College Scam
William Rick Signer and the College Admissions Bribery Scandal: He will not be writing his desired legacy

Are you using your time, talents and treasures in a way that is consistent with the outcome you desire? If not, how can this be changed?

Planning a Legacy is a Relatively New Invention

The Age of Longevity allows us to plan in a way our forefathers could not. Frankly, for generations before us, success was simply furthering the human race. Now, many of us have the privilege to find the intersection of our talents and opportunities to make a living and an impact.  It is the cumulative impact of our decisions that help create our legacies. Purpose drives it. 

Common Areas of Legacy

The domains of legacy are boundless, but family is often cited. This helps explain the investment parents and grandparents make in their progeny. Barry, one of our close family friends, has been the baseball coach of his grandson’s teams from t-ball through preteen years. This investment has rewarded them with an especially close relationship.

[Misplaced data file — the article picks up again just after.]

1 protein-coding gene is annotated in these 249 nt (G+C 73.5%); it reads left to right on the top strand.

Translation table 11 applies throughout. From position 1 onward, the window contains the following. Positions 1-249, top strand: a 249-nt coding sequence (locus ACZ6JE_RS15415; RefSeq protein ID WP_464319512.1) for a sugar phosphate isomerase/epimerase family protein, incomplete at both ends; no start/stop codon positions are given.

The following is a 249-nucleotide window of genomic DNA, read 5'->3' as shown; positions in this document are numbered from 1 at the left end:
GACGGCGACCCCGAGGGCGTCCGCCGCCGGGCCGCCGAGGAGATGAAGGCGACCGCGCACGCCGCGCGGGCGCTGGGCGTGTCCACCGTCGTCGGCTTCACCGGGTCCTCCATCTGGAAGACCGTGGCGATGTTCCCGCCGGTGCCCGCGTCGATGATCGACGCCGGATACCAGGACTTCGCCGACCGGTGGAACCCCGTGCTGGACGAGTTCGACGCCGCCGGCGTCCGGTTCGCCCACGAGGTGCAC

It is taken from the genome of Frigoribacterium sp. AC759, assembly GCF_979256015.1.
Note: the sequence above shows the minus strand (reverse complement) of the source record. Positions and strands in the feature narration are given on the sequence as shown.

For others, it may be youth in general. Harvard’s Robert Putnam wrote Our Kids as an opportunity and need for more people to see their kids as their bloodline but also those in the greater community. Marc Freedman of Encore.org has answered this call with the launch of Gen2Gen and his new book, How to Live Forever, a book about creating legacy through enriching younger generations.

Creating Legacy is Open to All Ages

While legacy may be discussed more often among older people, focus on creating a legacy is independent of age. I have seen this first-hand getting to know some of my peers as part of the Encore Public Voices Fellowship: